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Chicago Bankruptcy Question: Do I have to list all of my creditors when I file for Chapter 7?

Chicago Bankruptcy Question of the Day: Do I have to list all of my creditors when I file for Chapter 7?  Short answer; yes, every single one of them.  When you file for Chapter 7 bankruptcy protection, one of the duties of the debtor is to submit to the court a series of schedules that list each of the creditors to whom monies are owed. There are separate schedules for secured creditors, priority creditors, general unsecured creditors and executory contracts & leases.

There are several reasons that all of your creditors must be disclosed.  First and foremost, all creditors are entitled to notice of any bankruptcy filing and failing to schedule a creditor deprives them of that notice.  Second, properly scheduling all creditors gives the court and the Chapter 7 trustee an accurate picture of your financial situation, assisting them in the determination that a bankruptcy filing is appropriate in your circumstances.  Finally, listing all creditors helps to ensure that there is no preferential treatment of or by any party in the process.

This is not to say that all of your debts will be discharged in bankruptcy.  A significant number of debtors file for Chapter 7 bankruptcy with the intention of keeping some of their debts.  Usually these are secured creditors, such as a mortgage or car payment, so that the debtor can keep the collateral (the house or car).  Additionally, there are a variety of debts that cannot or may not be discharged in a Chapter 7 bankruptcy, such as recent taxes or child support arrears.  The creditors to whom these debts are owed still must be scheduled and given proper notice of the bankruptcy filing.

Once your Chapter 7 bankruptcy is discharged, your legal obligation to repay your dischargeable debts is eliminated.  You do still have every legal right to voluntarily pay those creditors that you choose to, regardless as to whether or not you elect to pay back others.  This is very common when a debt is owed to a family member, trusted physician or liked credit union.  There is no harm in listing these creditors, even if you do want to pay them back after your bankruptcy is over.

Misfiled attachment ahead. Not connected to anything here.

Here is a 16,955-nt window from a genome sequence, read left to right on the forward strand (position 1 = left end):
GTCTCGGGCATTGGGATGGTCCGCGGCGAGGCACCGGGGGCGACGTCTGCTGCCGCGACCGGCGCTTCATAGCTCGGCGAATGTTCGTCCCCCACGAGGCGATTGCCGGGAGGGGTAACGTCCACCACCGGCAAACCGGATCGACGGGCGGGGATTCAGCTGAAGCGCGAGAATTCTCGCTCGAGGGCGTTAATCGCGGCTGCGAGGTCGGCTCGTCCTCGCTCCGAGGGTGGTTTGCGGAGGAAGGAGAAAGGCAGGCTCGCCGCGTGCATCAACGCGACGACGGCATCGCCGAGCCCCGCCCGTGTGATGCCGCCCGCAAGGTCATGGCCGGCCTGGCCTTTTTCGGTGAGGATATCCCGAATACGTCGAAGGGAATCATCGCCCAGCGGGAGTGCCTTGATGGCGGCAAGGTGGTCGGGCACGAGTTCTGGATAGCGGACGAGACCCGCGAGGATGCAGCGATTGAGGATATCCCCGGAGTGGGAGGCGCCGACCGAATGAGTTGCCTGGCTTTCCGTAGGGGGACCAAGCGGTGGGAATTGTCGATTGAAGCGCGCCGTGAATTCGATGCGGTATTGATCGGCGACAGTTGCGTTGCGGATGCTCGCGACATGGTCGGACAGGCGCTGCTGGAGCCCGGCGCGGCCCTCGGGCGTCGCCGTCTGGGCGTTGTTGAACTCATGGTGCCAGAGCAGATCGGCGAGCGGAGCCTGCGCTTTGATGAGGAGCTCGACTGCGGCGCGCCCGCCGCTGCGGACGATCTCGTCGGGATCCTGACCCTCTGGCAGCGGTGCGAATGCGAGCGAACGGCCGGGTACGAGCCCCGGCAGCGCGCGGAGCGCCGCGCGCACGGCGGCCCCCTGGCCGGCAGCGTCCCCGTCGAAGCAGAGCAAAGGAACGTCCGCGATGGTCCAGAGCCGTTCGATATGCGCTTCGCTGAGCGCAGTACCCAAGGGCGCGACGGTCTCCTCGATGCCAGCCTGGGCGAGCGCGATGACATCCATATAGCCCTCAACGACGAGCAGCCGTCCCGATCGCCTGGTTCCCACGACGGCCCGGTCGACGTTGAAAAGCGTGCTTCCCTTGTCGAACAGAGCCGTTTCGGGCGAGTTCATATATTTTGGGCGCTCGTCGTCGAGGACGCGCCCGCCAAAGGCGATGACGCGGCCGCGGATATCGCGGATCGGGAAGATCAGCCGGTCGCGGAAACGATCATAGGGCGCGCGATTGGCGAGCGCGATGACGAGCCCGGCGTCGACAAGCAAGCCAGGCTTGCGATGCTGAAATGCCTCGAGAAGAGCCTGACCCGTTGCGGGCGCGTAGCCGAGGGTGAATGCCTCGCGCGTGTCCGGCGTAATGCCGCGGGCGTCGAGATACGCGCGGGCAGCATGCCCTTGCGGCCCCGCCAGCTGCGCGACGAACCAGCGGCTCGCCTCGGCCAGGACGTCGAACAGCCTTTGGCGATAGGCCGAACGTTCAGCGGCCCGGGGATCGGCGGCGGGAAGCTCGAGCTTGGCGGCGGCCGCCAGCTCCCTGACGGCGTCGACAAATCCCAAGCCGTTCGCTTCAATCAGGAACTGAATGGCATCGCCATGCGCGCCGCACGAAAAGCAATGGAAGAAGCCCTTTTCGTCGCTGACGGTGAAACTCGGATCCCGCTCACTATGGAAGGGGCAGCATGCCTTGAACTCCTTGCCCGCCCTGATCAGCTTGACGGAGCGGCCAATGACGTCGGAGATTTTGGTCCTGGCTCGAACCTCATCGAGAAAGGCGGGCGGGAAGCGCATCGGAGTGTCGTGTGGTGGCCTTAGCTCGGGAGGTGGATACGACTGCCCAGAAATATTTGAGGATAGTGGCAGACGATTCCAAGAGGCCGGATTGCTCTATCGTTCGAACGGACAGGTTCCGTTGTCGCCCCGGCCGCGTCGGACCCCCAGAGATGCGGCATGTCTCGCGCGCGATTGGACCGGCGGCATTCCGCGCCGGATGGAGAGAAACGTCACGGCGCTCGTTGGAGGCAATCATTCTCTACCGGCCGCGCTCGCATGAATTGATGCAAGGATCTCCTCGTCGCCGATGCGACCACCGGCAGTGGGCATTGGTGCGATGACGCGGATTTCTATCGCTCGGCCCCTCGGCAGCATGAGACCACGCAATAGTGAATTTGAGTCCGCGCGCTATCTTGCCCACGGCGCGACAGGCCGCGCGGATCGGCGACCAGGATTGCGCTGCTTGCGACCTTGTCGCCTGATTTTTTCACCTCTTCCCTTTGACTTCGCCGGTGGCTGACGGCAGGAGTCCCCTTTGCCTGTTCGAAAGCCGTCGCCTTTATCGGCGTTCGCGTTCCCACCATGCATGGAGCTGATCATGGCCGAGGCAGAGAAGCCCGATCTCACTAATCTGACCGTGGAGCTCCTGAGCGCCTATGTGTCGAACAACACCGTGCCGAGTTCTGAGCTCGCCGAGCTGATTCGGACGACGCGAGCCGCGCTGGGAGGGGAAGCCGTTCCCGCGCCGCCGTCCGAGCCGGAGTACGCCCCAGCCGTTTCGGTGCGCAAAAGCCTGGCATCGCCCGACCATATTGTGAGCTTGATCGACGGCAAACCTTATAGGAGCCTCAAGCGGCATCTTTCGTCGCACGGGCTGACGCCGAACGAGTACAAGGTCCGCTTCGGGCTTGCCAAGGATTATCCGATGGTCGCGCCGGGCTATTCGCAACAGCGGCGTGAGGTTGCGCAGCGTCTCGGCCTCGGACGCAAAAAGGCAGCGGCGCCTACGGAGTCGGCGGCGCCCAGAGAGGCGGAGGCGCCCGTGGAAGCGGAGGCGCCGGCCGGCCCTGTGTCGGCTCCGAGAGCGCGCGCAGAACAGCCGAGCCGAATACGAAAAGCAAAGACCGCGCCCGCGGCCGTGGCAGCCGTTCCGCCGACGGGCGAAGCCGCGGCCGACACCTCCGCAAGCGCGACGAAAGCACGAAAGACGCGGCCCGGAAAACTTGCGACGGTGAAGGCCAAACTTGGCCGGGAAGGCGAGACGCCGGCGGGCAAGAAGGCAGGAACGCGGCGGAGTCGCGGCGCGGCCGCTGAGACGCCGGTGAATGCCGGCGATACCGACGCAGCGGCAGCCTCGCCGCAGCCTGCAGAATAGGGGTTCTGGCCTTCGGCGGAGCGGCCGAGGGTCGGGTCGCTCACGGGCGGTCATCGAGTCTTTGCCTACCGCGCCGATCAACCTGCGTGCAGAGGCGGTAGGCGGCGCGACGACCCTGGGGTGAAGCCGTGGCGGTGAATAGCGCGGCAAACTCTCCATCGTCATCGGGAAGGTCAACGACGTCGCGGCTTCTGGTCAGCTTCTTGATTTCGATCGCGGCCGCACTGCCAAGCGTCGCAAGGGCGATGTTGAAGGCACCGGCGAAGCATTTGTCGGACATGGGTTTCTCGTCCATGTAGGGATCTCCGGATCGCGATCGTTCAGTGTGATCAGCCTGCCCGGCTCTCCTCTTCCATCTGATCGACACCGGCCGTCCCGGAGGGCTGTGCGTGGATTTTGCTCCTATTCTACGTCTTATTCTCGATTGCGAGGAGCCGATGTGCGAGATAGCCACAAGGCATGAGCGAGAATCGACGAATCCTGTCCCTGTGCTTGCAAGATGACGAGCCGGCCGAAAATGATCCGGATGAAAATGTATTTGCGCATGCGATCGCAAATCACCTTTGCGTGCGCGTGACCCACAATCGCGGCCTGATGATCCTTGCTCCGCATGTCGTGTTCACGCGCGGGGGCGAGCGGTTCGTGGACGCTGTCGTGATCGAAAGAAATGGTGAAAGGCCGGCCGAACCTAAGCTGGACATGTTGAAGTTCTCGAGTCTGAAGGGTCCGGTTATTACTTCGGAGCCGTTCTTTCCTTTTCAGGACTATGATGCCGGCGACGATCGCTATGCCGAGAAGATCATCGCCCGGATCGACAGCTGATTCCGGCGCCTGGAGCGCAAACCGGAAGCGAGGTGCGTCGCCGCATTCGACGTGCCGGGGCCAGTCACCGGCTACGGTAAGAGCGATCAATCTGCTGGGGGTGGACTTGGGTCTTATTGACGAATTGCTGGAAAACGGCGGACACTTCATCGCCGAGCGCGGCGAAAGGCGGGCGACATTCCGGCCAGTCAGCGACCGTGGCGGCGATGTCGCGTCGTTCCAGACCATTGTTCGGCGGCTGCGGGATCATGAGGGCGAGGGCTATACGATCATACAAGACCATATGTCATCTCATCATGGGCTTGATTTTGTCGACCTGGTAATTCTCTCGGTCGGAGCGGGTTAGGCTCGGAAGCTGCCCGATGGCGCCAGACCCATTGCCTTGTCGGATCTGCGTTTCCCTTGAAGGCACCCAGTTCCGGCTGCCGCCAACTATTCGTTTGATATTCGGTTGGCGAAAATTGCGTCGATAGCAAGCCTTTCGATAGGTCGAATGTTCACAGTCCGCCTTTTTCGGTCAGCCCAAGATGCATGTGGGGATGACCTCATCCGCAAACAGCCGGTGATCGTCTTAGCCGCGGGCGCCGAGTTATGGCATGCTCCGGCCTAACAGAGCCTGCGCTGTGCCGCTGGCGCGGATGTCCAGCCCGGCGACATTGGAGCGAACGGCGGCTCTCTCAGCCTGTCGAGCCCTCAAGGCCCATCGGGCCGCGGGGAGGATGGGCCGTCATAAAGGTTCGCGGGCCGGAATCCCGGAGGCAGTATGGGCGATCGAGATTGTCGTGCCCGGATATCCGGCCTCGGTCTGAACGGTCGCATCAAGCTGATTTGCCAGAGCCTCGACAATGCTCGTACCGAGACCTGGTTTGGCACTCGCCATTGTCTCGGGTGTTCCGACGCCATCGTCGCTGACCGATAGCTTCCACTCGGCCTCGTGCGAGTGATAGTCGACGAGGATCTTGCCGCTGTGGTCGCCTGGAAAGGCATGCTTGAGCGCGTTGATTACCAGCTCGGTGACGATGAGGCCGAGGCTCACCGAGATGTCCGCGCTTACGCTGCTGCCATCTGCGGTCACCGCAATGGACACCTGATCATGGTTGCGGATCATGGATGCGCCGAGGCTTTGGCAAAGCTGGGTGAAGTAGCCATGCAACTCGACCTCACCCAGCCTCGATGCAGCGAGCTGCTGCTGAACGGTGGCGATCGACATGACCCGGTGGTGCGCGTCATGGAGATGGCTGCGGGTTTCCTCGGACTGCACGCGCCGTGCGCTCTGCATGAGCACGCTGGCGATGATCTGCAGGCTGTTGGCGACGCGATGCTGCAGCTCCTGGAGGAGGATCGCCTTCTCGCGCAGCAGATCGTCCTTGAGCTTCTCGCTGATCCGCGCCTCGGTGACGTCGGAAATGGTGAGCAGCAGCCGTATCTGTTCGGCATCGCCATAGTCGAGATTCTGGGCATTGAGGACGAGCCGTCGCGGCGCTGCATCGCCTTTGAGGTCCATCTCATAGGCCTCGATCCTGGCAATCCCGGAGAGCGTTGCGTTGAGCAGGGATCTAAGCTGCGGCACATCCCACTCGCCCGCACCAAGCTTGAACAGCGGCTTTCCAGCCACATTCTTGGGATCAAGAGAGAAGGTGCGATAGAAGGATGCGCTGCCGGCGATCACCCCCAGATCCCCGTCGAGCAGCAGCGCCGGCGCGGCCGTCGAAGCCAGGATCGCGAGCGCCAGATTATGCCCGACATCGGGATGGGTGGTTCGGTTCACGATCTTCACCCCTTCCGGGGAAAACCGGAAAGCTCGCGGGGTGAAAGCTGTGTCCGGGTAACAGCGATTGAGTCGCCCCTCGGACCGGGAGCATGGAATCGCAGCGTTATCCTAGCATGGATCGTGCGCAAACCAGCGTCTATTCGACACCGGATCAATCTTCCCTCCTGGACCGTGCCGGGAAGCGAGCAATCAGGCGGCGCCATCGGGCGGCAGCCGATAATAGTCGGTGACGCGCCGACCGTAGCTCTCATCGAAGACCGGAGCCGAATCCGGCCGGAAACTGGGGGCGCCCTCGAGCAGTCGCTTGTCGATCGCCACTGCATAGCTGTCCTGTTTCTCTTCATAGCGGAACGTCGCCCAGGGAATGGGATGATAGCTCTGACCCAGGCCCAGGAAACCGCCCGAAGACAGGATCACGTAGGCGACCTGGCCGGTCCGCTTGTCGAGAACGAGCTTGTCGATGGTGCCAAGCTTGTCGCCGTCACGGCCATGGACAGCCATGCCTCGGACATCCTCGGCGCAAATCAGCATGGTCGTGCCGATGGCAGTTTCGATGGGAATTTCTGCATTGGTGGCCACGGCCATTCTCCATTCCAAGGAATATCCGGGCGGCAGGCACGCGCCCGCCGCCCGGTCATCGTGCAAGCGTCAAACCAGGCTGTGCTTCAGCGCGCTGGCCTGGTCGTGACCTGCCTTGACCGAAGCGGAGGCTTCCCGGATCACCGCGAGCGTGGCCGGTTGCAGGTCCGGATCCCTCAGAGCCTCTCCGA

The consequences of failing to schedule a creditor vary greatly with the circumstances.  If, before the case is filed, you make every effort to ensure that all of your creditors are listed, then even a creditor that is accidently not scheduled is generally discharged in bankruptcy.  If, however, a creditor is intentionally left off of your schedules, that debt is not discharged and may take collection actions against you once your case is over.  If several creditors are intentionally not scheduled, or if a very large or important creditor is not scheduled, then this could be considered fraud and your discharge could be denied by the court.

Having an experienced and hard-working bankruptcy attorney representing you is the most reliable way to ensure that all of your creditors get scheduled properly.  A good bankruptcy attorney will gather data from all available sources, ask you specific questions regarding your creditors and request documentation where appropriate to ensure not only that your creditors are listed, but they are done so accurately and completely.  The bankruptcy lawyers at Ledford & Wu have made it their careers to ensure that their clients receive the maximum benefit of filing for bankruptcy in the Chicago area.  Call for a free consultation today.

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